## Fractals

### The Structure

I messed around with generating fractals using the python turtle library.

Fractal generation is formed using a L-system, these systems can be interpreted as a regular grammar, so drawing can be implemented using a recursive algorithm with only a few rules defined.

I defined two rules, the first being the initial and general shape of the fractal, and the second being the recursive shape defined in it.

### Triangle Fractals

For triangle fractals the first step was defined to draw forward, turn 120 degrees, draw forward, turn 120 degrees, draw forward. This generates an equilateral triangle.

I next tried two different secondary, recursive rules at 4 levels of recursion. They both used the following rule, only with differing angles, ω → ω - ω + ω - ω - ω + ω + ω ω. Where, omega is the recursive rule, - means turn right, and + means turn left.

I first with 60 degree turns, here is the result,

I next tried with 90 degree turns, which results in,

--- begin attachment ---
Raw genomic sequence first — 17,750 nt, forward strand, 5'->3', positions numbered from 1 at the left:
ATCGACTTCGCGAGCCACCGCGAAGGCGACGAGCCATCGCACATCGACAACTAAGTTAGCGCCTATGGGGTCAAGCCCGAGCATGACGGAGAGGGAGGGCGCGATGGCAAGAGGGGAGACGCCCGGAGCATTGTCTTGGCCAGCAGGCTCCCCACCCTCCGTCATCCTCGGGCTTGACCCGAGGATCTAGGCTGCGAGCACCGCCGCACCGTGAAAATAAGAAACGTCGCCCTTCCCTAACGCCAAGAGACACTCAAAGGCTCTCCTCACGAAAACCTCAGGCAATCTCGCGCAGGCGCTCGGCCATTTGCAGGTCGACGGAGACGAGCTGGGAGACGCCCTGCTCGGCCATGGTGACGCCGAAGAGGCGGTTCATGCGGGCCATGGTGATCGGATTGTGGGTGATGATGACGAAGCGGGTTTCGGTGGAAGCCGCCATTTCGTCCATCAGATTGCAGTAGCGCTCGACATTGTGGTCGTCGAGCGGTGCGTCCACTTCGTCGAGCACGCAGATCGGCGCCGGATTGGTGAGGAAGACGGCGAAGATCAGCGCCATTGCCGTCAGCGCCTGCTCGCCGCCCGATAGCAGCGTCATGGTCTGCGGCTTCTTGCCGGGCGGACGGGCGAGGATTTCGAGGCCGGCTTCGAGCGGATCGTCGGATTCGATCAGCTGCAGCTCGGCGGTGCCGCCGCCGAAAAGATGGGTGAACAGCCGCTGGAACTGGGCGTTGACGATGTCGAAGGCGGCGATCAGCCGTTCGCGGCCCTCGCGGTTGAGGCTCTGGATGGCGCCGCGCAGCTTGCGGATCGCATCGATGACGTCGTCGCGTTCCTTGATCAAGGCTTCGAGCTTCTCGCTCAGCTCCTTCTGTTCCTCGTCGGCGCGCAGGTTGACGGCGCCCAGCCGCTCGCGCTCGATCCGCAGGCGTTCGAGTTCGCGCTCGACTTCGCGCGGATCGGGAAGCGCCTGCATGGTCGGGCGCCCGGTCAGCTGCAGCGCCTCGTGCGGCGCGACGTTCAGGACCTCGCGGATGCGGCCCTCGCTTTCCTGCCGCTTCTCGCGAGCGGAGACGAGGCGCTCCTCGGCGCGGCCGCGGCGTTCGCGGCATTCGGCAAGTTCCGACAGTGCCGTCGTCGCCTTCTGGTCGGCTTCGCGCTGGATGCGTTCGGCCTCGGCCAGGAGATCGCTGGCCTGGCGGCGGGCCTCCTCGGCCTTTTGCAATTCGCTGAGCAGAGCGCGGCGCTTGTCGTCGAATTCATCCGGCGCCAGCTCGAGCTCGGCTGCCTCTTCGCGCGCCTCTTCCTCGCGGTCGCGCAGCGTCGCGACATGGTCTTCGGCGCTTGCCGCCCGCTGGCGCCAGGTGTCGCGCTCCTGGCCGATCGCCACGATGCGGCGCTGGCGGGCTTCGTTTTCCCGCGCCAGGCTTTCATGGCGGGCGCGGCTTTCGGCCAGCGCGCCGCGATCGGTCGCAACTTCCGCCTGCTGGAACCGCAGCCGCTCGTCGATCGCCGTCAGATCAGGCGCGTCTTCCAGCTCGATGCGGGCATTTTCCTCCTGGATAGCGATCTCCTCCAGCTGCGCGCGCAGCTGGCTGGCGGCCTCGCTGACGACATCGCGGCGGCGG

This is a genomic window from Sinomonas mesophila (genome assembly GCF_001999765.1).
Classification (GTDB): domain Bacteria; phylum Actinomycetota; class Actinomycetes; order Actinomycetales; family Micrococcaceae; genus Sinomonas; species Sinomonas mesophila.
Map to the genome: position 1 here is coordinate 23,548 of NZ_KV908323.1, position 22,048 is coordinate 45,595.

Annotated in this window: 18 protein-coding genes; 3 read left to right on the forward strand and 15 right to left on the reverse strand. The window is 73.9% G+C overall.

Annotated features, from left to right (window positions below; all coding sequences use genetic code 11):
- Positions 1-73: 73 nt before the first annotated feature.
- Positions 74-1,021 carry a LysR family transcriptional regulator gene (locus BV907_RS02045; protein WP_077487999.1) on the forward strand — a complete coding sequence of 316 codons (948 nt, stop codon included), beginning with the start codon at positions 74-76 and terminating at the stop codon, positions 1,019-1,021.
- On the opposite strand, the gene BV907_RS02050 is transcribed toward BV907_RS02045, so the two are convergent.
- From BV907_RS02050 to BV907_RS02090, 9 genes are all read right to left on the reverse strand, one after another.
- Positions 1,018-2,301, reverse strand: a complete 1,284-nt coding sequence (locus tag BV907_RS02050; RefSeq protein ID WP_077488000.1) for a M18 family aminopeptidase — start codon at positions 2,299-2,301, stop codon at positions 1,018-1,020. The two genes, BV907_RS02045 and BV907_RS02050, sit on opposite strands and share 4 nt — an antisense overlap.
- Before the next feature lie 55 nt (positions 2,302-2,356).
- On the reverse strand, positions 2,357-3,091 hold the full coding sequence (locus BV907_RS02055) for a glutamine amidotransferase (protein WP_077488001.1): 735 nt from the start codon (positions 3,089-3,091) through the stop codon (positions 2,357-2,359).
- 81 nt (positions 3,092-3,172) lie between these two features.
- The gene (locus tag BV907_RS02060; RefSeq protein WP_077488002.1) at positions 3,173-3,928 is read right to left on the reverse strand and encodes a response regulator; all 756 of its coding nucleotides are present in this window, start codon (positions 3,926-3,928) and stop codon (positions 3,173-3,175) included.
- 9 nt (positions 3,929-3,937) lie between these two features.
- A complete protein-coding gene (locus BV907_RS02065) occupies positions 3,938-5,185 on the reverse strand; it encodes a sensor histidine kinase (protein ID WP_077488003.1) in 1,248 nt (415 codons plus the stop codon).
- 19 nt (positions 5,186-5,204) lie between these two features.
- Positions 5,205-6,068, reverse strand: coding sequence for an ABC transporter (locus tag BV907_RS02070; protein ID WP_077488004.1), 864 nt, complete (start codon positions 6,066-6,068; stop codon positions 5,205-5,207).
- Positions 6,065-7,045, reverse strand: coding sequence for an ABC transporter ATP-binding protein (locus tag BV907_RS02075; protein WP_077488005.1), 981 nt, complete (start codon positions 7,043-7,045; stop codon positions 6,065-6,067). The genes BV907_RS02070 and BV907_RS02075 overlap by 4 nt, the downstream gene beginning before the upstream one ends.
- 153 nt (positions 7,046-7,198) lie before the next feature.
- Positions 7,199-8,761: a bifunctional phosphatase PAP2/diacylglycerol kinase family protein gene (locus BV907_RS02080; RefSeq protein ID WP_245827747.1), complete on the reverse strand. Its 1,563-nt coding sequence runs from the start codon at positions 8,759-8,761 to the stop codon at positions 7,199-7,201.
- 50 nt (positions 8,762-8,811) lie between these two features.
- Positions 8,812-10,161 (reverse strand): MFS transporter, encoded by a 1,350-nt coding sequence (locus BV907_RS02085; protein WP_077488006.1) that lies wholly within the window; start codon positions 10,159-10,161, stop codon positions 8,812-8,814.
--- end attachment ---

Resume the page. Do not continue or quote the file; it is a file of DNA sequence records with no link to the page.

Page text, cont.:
With triangles, I seemed to be able to create interesting shuriken shapes, however, my next thought was to try to create a fractals with a dodecagon start.

### Dodecagon Fractals

I modified the first rule to be forward then turn 30 degrees 12 times to draw a dodecagon.

These seem to form wheel or cog shapes fractals, here is what 4 recursions with 90 degree turns looks like,

I tried drawing a fractal using the Koch curve rule, ω → ω + ω - ω - ω + ω, this yet again resulted in another cog shape,

### Closure

You can draw some interesting fractals using 2 rule context free grammars, and even base them off of shapes through the definition of the first rule. It could quite fun to find what can be using this approach.